This week, we read “What Do You Do When You See Inappropriate Social Media Posts?” by Patrick Larkin on EdTechTeacher.org. This article summarizes an experience a teacher had when he came across an inappropriate post by a student. The student uses profanity, and comments that he hopes whoever made some movie would die.
This article reminds me of an earlier read this semester, “How To Keep Your College Admission Offer: Start with Digital Literacy” in the New York Times, by Luvvie Ajayi. The two articles take a similar approach to explaining the reason social media posts like this can be so damaging. Even though students are young, inexperienced, and often immature (like we have all been at one time growing up), these kinds of comments are often permanently “there” for the world to use in judgement of their character. I feel fortunate to have spent my immature years in the more private world of the 80s.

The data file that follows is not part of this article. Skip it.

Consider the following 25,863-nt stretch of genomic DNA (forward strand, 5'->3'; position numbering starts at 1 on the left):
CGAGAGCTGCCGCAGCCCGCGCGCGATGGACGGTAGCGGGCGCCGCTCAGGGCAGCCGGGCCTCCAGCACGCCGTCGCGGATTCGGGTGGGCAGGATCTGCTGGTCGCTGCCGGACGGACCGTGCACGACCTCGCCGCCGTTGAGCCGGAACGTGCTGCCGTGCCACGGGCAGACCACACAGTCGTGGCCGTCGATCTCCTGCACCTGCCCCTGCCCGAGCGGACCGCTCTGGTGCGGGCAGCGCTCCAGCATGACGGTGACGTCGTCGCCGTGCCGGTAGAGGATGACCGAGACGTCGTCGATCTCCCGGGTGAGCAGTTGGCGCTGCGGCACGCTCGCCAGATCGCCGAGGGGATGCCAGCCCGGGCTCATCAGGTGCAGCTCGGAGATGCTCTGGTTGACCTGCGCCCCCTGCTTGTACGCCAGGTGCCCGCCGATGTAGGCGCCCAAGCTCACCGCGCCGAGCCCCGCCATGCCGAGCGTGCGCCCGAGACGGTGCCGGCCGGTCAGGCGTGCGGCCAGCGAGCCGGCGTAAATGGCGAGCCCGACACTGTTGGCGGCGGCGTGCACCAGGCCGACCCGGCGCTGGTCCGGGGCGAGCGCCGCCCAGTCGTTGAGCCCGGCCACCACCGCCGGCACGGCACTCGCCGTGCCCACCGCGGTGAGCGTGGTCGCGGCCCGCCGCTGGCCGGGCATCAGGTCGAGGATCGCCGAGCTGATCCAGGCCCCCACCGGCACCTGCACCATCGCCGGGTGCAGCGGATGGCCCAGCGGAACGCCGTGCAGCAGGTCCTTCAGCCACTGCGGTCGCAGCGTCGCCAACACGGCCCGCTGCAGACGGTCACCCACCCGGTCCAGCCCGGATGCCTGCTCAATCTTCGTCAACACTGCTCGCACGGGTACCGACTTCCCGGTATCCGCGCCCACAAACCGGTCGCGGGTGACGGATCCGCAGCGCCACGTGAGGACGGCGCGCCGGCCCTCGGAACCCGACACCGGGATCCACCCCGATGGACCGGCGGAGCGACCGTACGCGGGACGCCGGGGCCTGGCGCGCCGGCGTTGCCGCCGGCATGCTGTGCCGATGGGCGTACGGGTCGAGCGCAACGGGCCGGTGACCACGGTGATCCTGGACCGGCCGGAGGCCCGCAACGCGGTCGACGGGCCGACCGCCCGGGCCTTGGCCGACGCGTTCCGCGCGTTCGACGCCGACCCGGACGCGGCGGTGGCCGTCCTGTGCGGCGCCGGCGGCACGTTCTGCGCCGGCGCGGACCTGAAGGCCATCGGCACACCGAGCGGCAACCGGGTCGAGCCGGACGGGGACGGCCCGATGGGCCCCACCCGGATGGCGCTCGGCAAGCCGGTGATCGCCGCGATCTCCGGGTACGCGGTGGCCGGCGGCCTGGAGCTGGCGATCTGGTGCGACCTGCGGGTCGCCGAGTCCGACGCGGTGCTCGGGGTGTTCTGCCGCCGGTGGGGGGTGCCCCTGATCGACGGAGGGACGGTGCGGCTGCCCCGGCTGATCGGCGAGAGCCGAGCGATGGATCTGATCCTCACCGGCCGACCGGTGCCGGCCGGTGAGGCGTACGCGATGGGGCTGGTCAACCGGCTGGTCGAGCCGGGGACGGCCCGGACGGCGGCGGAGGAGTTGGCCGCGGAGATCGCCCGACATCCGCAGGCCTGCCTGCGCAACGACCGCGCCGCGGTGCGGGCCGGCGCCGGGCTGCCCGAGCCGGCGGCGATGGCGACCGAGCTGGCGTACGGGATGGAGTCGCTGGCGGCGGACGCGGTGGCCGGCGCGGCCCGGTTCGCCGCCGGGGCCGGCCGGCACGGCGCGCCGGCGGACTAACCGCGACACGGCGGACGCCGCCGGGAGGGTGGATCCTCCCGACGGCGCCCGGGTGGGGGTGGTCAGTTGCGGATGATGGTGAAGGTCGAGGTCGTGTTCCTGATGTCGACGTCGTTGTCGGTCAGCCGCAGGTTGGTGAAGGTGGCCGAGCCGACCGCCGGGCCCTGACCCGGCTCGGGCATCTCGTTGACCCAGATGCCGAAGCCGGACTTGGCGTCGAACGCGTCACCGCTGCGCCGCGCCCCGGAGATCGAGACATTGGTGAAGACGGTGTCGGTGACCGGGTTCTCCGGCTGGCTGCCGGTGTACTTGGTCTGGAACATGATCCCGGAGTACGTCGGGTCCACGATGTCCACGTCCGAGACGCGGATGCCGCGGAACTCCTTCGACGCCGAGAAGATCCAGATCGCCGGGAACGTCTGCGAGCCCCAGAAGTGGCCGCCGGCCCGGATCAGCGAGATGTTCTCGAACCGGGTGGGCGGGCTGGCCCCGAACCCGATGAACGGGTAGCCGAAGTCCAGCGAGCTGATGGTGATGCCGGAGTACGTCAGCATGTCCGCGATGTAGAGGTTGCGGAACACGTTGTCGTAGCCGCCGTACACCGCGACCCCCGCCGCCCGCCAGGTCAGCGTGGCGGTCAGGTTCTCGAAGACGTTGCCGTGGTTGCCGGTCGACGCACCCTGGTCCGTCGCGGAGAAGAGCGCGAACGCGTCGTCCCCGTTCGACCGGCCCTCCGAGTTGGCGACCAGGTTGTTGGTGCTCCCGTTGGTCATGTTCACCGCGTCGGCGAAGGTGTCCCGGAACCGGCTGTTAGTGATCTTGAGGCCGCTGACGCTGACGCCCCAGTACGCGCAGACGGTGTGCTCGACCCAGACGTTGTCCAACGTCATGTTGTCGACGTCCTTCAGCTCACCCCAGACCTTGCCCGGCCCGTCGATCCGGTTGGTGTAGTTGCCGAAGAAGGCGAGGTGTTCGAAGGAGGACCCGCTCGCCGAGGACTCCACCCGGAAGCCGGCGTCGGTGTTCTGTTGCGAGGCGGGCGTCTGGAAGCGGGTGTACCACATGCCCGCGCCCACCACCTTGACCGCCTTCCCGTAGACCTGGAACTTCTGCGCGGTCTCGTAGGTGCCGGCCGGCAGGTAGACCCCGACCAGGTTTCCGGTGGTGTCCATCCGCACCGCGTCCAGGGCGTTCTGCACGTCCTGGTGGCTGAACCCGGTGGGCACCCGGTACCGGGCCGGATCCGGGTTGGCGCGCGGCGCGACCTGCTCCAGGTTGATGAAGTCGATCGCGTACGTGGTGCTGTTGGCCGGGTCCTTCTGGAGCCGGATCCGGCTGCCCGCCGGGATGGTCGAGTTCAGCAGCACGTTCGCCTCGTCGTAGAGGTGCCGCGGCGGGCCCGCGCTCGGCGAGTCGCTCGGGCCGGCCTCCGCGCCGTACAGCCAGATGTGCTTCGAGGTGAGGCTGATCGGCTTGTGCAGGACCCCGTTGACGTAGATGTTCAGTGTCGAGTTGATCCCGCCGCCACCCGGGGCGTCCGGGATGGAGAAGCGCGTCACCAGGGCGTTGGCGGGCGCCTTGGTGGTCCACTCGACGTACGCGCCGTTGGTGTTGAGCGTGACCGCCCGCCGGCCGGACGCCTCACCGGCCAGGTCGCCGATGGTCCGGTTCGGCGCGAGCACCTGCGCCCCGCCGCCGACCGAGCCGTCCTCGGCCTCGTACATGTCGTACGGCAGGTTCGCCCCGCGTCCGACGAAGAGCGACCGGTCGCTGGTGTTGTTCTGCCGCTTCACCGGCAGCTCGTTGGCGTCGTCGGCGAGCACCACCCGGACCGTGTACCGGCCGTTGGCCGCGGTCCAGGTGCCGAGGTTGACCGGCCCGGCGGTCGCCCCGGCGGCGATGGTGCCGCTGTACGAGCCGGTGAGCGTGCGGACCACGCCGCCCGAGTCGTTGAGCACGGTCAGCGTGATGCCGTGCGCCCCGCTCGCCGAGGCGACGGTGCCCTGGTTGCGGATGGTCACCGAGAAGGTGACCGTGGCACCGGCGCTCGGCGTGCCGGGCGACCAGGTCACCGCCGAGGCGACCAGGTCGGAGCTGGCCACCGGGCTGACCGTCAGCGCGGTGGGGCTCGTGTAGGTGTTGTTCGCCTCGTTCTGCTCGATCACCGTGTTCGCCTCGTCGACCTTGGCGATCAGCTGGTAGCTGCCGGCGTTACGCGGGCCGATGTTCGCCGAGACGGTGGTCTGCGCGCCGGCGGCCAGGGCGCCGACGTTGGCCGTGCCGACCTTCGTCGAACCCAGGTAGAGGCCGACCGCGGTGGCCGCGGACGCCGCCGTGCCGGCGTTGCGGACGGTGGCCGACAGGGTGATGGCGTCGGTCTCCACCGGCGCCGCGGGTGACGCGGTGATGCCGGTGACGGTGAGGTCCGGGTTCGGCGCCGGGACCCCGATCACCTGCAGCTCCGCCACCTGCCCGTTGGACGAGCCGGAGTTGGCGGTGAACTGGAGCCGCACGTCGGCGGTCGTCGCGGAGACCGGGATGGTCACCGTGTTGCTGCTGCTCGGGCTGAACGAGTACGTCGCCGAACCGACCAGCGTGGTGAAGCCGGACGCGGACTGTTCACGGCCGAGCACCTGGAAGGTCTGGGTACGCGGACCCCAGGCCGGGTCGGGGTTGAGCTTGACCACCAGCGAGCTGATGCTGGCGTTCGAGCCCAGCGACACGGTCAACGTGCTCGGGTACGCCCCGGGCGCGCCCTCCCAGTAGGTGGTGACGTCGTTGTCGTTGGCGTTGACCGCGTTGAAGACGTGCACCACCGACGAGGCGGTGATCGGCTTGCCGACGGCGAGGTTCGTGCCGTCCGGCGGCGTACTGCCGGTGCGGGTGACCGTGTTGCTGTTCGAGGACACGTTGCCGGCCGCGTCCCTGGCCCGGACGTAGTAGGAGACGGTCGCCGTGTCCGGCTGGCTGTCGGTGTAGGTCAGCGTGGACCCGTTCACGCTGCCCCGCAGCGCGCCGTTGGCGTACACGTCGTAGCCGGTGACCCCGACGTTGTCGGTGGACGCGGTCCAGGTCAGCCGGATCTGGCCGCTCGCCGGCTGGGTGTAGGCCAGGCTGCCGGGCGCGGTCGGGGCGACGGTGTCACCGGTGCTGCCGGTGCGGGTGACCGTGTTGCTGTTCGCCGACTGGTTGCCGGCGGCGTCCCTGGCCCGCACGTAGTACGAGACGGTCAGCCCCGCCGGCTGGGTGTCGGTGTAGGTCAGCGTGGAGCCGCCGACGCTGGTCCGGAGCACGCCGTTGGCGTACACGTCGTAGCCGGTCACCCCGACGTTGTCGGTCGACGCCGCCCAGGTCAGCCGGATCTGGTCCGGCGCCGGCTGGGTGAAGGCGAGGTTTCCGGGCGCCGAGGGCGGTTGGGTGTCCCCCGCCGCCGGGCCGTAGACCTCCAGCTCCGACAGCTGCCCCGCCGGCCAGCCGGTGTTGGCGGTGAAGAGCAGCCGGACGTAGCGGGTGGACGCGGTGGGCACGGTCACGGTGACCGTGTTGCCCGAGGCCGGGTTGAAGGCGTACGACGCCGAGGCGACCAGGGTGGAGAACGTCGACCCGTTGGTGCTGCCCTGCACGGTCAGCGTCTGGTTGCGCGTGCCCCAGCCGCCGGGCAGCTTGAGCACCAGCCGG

Image by Marco Verch on Flickr
Larkin writes a letter to the student’s principal, pointing out the pitfalls of these public displays of impulsivity, and asking not that the student is punished, but only that the situation be used as something from which the student can learn. I feel this approach is right on the dot, and I think I would do the same if I found myself in a similar situation. Students do not need to be judged for being juvenile or impudent, as that is part of growing up. However, they do need to understand the consequences of online indiscretions.
As Larkin and Ajayi point out, many universities, employers, and other organizations may use public information available on the internet to research potential students, employees, interns, volunteers, etc… As educators, it’s our job to help our students understand how social media can leave a permanent image in cyberspace, and that image can have a serious effect on their futures.
Image from blogtreprenuer on Flickr
Because it is our job to help our students understand this, we must also keep ourselves proficient in the use of social media and its benefits and pitfalls. Like our students, we can use media like Twitter, Facebook, Instagram, and Pinterest to follow and learn about new innovations in education and other passions. Through these media we and our students can expose ourselves to global leaders, innovators, and new ideas on a daily basis. These platforms also offer us the chance to lead the way and take risks we never thought possible!